If you are growing weary of hyper-descriptive menus making implausible claims about the ancestry of their radishes, you are not alone.

I too have noticed this escalating trend, which results in turgid descriptions like the following:

 Cruelty-free adolescent Kookaburra Prawns chaperoned by Free-Range Incan Corn Fritters laved in Virgin Chiapas Avocado Must upon a Matrix of Hickory Smoked Ice. (Québécois Paddlefish Caviar $100 supplement). $87

 I can be silent no longer. Cleary, this sort of thing is a threat, if not to diners than to the English language, and it must be stopped.
It started innocently enough, I believe, with the “locally sourced” movement. Chefs highlighted locally-grown produce that could be sourced dependably enough to put on their menus. Then, as the trend gathered steam and demand increased, it merged with easily exploited environmental claims regarding “carbon footprint” this and that. More and more “locally sourced” ingredients began to appear, some of which set off my own personal alarm bells as they cannot actually grow in locally offered conditions. Finally, in its most advanced stages, we as diners are asked to essentially believe that the tri-county area is a magical Eden tended by Keebler elves who herd miniature Kobe cows and Alaskan salmon beneath forests of spring pears and year-round, singing, perennially fructivating strawberry trees.
Now, couple this locally-sourced stuff with ultra-specific claims regarding which remote Irish cove this cockle was collected from by Fenian nationalists, and you have a recipe for balderdash. I might have cared about this for, like, a minute, five years ago, but I do so no longer. I do not care if a beet’s forefathers came over on the Mayflower, or that this particular oat was worshipped by the Mighty and Terrible God-Priests of the Toltec Empire. What I care about is how it tastes.
Trends are a part of the ever-shifting seascape of cuisine of course; there is a constant ebb and flow. What is fashionable one year is passé the next. This turnover serves to refresh and reinvigorate and is an indispensible part of dining. However, fashions in dining can also be reactionary instead of inspired, and this can do a disservice to cuisine. Shouldn’t the desire to plate up great tasting food be front and center instead of in what neighborhood the lettuce grew up? Besides, some things just grow better in one part of the country than in the other, and to choose something just because it came from closer by can hamstring the primary point of dining out in the first place: the taste. As a chef friend inNew Yorkput it, “I’d rather eat a good tomato from 300 miles away than a crappy tomato from 3 miles away.”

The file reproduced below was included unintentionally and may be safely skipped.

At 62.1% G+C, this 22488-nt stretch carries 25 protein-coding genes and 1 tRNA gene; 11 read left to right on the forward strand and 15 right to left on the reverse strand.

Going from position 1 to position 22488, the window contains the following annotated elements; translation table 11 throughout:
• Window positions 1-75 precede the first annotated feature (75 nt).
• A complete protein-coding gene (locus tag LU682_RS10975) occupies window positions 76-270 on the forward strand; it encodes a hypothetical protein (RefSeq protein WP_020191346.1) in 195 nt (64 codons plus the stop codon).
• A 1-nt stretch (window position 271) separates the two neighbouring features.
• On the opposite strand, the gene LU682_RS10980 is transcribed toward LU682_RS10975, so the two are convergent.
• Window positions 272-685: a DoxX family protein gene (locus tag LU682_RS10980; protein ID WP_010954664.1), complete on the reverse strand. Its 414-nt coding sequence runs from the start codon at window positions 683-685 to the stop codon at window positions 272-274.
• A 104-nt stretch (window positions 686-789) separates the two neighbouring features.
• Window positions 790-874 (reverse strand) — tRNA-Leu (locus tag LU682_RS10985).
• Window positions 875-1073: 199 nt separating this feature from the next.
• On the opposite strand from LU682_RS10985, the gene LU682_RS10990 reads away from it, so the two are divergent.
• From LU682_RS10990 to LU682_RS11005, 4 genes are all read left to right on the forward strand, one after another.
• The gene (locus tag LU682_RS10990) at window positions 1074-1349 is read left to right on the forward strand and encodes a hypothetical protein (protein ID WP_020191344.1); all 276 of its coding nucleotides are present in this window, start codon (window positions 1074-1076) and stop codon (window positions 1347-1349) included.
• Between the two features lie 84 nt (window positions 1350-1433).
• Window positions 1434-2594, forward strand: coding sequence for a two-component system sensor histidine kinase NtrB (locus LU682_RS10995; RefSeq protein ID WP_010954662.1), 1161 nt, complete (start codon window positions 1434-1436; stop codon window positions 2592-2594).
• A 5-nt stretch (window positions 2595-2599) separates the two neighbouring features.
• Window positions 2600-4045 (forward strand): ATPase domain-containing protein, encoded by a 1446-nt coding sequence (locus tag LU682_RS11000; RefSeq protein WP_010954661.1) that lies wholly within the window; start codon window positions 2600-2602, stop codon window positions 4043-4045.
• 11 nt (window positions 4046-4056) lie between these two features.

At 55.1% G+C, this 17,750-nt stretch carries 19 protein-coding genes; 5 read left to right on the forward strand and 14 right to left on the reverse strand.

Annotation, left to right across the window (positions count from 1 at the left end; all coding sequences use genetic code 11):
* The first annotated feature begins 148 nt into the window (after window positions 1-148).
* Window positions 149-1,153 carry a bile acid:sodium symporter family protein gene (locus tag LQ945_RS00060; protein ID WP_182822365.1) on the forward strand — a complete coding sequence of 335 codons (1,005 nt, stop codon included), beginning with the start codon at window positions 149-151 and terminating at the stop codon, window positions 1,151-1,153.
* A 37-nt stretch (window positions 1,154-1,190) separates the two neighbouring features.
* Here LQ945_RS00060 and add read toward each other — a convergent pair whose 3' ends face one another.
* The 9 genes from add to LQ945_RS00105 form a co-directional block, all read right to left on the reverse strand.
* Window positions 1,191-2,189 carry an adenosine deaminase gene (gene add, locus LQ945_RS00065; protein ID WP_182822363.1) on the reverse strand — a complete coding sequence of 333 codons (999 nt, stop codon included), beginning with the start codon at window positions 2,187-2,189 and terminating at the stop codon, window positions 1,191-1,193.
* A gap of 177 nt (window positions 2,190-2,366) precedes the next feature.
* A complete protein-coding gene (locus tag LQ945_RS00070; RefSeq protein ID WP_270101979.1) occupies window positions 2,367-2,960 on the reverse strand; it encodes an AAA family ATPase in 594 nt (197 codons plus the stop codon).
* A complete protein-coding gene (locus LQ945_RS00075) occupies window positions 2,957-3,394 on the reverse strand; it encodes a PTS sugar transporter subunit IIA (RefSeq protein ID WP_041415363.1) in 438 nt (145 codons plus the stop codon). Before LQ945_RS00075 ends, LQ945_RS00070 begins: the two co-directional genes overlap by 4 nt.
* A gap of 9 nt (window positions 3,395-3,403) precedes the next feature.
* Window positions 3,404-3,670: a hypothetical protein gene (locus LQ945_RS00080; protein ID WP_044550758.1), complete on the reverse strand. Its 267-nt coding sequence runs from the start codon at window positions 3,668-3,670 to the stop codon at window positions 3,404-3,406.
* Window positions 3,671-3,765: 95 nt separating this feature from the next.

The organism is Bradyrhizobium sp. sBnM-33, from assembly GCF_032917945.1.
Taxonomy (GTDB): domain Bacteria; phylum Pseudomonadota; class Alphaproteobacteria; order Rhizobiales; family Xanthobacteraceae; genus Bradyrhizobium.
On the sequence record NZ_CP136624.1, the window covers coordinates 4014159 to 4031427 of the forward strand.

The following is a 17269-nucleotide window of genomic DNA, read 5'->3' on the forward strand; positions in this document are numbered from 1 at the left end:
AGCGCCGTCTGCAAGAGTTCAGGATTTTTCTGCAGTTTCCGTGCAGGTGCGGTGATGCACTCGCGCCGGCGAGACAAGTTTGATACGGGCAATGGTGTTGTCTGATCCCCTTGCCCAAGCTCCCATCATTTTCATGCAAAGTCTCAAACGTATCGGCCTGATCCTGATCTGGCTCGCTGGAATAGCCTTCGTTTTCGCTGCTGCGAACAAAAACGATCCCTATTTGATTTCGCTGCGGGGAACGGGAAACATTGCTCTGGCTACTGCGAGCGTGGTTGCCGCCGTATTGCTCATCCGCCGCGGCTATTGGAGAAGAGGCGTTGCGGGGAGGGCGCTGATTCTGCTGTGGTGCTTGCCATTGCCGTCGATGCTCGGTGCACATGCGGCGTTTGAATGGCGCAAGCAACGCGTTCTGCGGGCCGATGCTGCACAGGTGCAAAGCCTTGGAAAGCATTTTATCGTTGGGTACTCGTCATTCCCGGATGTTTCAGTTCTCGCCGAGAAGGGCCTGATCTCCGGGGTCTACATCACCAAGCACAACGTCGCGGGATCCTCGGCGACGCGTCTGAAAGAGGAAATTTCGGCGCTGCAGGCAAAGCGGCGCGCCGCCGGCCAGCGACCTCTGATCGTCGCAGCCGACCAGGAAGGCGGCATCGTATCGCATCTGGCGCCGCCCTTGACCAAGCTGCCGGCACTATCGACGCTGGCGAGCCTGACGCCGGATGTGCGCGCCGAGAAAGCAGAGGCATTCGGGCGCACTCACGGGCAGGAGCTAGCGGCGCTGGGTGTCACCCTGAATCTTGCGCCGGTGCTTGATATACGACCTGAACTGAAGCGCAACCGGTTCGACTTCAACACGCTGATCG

Which brings me to another sad point: I believe that in jumping on the “locally sourced” bandwagon, lots of chefs, frankly, lie. There is, to the best of my knowledge, no regulatory oversight about this kind of thing. Because carrots don’t carry passports, chefs can say pretty much whatever they want. Who’s going to stop them? Mike Wallace doesn’t work for the Food Network, and even if he did, it’s likely that GE’s thugs would threaten to roast him alive in a Monogram 30-inch dual-fuel double wall oven if he got too close to the truth. Also, we want to believe chefs. We are part of the problem.
I get PR announcements all the time which cheerfully burble that “Chef So-and-So uses only the freshest and locally sourced produce to…” I’m sick of seeing that. Not only do I generally not believe it but I question that, even if it is true, does it really offer a diner a special experience? What is the point of spending a lot of money on a meal if there is no adventure to it? Source what you can locally and don’t feel bad about the other stuff. Personally, if I spend $76 on a Kobe steak, I want to believe that that steak flew business-class from Kyoto to Chicago. I want to picture that steak in an Airbus A-380 with a seatbelt across its little steak lap and a martini in a top-deck seat with 180-degree recline. I want to see that steak’s boarding pass. And if I must, God-forbid, eat a brand-name steak that doesn’t come from overseas, say, Niemen Ranch, I’d like to believe it flew to the restaurant in a chartered Gulfstream V. Alone. But don’t tell me all this; let the food do the talking, not the menu, and my imagination can take care of the rest.